Weeks After Overton’s Admission, Animal Abuse Registry Expected To Be Passed

MAYVILLE – Residents and those that interact with pets for a living have endorsed a county animal cruelty registry that would mimic the principles of a sex offender registry; hence preventing convicted pet abusers from purchasing or obtaining animals from any animal shelter or pet seller.
“I certainly expect that this (animal cruelty registry) will pass the Legislature,” said County Executive George Borrello earlier this month. “There’s certainly a lot of pet lovers in the legislature.”
The legislature tabled the motion last month after language was added to appease a particular group, according to several people with knowledge of the proceedings.
Earlier this month, the community, sometimes accused of not participating in public functions like school board meetings or city council meetings, was steadfast in its support of restrictions like the ones the proposed animal cruelty registry would put in place.
The law would create an online registry that would include the name of any county resident who has been convicted of animal abuse crimes.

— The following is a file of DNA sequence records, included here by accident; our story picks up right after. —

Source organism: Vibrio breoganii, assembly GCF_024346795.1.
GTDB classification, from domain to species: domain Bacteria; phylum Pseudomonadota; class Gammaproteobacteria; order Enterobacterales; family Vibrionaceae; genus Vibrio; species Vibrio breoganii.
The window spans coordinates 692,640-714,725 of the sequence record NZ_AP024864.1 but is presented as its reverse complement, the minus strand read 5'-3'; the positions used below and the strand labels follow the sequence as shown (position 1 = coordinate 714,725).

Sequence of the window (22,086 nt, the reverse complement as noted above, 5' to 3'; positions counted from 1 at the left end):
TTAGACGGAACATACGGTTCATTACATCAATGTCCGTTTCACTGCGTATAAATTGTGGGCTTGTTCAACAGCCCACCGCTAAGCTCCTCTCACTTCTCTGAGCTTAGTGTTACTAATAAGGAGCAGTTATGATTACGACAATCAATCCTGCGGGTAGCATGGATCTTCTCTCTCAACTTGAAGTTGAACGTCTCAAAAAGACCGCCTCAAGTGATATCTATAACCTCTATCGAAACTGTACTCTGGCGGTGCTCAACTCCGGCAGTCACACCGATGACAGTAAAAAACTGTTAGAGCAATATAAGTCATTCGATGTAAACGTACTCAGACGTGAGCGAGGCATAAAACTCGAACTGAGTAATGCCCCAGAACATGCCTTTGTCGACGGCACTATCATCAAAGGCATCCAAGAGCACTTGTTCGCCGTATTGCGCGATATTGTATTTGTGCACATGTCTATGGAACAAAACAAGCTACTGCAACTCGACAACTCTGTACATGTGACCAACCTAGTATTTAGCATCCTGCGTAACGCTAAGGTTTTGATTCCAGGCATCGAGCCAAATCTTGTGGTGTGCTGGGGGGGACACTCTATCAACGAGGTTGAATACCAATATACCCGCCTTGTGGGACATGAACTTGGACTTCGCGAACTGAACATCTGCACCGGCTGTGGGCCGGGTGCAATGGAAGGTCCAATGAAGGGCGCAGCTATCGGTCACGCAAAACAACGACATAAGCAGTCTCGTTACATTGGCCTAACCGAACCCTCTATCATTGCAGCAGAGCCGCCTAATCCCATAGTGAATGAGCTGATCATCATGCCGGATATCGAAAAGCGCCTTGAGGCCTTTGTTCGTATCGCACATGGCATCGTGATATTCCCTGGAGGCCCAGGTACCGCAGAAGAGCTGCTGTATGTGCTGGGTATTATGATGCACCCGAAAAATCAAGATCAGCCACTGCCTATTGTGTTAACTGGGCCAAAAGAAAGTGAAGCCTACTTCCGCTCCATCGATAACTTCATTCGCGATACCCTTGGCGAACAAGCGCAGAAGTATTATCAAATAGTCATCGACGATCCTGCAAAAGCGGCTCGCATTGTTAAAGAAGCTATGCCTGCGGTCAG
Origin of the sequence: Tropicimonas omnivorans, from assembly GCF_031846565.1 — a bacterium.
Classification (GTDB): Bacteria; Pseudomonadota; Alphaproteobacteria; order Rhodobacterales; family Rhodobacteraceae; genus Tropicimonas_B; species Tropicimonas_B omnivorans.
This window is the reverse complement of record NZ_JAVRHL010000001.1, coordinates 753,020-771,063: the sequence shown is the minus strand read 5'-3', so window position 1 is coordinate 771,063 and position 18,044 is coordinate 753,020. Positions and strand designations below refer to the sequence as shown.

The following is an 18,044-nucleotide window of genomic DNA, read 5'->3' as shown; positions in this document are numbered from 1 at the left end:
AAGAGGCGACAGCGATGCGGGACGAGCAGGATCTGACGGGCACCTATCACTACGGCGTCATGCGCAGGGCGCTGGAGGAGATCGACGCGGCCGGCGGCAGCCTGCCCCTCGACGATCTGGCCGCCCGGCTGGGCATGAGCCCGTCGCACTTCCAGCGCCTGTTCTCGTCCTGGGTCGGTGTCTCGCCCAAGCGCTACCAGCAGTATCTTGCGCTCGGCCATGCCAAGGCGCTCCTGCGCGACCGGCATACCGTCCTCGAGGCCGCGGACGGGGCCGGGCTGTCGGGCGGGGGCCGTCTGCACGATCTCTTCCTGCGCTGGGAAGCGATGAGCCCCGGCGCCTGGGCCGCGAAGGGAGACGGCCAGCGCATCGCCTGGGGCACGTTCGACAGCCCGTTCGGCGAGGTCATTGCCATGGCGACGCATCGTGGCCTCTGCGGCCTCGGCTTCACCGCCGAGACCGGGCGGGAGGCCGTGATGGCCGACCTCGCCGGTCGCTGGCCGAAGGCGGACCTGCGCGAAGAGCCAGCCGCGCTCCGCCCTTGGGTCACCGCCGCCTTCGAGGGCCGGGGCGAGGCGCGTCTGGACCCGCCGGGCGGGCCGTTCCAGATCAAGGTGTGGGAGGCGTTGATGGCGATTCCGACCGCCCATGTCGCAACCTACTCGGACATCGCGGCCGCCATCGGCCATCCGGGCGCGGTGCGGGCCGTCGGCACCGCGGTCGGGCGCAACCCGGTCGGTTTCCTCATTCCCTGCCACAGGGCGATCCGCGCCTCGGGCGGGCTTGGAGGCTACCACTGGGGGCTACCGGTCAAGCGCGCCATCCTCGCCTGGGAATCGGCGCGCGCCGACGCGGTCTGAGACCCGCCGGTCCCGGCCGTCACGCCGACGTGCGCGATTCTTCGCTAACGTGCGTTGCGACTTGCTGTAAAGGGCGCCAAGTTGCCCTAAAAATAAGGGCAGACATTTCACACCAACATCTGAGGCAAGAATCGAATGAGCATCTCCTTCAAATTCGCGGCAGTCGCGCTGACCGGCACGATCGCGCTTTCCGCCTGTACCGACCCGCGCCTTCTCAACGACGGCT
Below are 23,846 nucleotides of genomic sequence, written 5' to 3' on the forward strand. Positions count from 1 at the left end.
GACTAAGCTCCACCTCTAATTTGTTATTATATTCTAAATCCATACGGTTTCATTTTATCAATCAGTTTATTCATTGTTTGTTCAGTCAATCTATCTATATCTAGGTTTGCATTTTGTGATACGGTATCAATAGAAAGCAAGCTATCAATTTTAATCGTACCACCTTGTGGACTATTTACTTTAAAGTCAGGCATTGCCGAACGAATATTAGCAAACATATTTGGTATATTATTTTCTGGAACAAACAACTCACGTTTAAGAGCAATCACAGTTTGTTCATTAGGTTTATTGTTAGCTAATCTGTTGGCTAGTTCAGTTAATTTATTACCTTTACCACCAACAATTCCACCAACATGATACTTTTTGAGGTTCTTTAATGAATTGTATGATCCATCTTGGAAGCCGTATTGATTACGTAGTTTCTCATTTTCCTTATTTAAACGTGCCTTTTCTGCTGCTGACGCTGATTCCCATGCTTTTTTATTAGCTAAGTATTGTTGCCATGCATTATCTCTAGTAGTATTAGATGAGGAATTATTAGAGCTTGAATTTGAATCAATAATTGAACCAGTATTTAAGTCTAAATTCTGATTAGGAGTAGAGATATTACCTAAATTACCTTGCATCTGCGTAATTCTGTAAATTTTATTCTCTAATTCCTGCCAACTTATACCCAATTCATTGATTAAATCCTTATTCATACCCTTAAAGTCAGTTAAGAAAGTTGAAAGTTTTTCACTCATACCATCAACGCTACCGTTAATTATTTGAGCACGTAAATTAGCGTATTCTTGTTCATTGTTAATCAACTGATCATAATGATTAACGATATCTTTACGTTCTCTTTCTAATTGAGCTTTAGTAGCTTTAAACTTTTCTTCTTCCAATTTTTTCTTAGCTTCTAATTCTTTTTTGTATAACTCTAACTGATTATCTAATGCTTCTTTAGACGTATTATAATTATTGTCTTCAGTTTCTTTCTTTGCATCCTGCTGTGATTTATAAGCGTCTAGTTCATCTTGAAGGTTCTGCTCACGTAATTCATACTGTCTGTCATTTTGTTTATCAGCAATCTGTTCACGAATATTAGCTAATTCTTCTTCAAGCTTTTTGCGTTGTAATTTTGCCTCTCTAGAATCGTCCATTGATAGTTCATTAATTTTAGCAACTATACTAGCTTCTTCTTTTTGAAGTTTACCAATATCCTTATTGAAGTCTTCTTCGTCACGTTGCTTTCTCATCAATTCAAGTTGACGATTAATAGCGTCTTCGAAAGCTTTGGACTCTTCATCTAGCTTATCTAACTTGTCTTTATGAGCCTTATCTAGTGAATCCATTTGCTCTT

Chautauqua County Humane Society’s Executive Director Kellie Roberts spoke to our reporters after the infamous dog hanging this month. Roberts said there is more animal cruelty going on “than anybody is aware of.” She cited the difficulty in identifying the crime.
“I am hoping that some of the cases we’ve seen will help bring this stuff to the forefront,” Roberts said.
We spoke to a Mary Hummerich earlier this month, who told us that she is a believer that animal cruelty is a step towards something worse.
“If you could do that to an animal what’s next?”
On Tuesday, Chautauqua County Sheriff Joe Gerace told WNYNewsNow that he originally brought the idea of an animal cruelty registry to the county’s law department last year but needed help getting the bill passed. Gerace said he sought the help of County Executive George Borrello, who has aggressively promoted the idea that will soon become local law.